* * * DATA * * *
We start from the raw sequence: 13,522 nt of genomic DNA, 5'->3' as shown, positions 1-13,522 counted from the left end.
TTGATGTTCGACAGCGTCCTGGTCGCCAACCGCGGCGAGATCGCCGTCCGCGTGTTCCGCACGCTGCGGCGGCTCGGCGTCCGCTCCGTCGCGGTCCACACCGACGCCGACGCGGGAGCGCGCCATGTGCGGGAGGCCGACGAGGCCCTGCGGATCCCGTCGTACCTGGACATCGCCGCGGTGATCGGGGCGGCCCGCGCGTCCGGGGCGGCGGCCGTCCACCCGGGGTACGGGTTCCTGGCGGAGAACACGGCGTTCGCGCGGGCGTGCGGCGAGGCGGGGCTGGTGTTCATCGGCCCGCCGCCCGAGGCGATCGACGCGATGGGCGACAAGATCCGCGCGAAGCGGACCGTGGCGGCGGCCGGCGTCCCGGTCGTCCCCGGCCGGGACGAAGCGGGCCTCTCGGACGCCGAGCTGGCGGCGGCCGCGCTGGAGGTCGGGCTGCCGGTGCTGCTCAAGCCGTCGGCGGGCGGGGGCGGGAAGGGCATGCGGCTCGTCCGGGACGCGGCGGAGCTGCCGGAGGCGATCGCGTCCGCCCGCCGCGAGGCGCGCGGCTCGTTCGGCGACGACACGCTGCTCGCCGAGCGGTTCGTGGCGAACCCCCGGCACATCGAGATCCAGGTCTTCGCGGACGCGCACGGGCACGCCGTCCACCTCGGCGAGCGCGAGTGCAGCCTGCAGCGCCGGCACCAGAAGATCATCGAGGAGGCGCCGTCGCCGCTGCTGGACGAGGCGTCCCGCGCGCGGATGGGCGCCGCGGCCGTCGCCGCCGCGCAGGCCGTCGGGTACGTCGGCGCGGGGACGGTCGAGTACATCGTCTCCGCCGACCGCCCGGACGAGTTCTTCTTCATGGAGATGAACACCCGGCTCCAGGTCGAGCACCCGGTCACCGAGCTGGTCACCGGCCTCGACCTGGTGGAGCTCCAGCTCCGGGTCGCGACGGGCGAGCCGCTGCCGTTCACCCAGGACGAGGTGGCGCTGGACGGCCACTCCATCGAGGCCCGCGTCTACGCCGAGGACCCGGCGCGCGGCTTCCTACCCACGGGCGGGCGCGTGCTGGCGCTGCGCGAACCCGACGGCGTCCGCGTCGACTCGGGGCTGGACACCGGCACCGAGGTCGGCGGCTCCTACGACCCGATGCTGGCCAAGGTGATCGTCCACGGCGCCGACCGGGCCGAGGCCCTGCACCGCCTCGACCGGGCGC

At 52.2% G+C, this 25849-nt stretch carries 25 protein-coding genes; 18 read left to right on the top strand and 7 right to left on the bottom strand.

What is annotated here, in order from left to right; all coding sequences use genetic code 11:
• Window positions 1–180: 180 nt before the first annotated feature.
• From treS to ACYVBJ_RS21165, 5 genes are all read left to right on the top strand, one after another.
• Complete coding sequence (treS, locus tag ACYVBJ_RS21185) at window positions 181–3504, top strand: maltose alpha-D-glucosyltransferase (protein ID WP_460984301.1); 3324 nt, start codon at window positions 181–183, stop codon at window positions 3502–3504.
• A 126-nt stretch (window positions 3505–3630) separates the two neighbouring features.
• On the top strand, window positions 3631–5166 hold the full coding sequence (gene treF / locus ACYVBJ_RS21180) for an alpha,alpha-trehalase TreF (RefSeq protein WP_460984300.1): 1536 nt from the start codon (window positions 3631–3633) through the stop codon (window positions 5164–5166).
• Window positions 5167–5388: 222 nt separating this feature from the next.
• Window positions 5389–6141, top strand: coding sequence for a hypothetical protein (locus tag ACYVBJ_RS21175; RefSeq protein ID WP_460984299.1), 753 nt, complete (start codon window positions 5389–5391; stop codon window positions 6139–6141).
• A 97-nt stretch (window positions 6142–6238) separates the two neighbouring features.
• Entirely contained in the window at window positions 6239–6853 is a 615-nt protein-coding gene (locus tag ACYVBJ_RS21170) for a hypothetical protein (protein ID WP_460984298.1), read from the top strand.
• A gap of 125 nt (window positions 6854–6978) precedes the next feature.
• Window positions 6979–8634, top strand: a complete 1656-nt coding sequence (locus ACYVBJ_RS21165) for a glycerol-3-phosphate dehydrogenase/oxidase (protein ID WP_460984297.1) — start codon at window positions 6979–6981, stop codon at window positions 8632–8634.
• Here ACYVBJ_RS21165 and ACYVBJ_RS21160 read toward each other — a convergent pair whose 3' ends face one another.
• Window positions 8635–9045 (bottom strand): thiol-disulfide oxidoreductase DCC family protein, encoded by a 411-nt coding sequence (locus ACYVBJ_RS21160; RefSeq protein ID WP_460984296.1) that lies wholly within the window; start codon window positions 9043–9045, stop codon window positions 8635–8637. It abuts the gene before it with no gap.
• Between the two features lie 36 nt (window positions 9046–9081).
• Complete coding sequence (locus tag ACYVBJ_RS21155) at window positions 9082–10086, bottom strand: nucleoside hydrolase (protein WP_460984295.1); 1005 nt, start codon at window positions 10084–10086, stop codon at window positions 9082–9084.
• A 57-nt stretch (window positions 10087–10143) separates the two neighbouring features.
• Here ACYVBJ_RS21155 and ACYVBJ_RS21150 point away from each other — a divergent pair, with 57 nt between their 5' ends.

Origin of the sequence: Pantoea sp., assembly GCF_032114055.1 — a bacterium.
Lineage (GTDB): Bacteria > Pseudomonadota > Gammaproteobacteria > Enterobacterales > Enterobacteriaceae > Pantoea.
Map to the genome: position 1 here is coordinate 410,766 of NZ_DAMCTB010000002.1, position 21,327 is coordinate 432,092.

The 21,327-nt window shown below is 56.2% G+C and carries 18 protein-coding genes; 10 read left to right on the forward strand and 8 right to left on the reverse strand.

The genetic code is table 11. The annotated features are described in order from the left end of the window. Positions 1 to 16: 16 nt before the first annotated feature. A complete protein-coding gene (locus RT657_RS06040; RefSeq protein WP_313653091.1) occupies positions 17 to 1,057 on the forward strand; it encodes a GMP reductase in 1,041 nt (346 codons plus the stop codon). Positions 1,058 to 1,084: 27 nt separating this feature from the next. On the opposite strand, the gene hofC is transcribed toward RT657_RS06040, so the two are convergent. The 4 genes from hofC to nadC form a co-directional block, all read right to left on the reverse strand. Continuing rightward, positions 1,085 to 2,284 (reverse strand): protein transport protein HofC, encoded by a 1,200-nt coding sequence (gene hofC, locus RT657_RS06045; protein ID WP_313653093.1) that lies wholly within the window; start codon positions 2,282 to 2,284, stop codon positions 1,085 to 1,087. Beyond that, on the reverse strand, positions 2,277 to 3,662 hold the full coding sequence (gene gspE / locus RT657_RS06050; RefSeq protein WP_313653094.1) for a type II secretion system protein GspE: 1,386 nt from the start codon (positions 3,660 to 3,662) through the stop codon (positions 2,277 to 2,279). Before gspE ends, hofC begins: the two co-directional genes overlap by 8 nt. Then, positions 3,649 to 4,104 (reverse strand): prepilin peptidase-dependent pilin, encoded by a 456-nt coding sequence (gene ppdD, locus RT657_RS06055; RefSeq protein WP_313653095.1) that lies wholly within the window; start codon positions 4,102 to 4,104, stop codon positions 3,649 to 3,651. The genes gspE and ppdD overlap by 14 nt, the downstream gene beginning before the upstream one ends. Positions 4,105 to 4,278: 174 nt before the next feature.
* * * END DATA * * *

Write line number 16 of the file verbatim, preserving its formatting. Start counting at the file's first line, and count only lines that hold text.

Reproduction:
• Here ACYVBJ_RS21165 and ACYVBJ_RS21160 read toward each other — a convergent pair whose 3' ends face one another.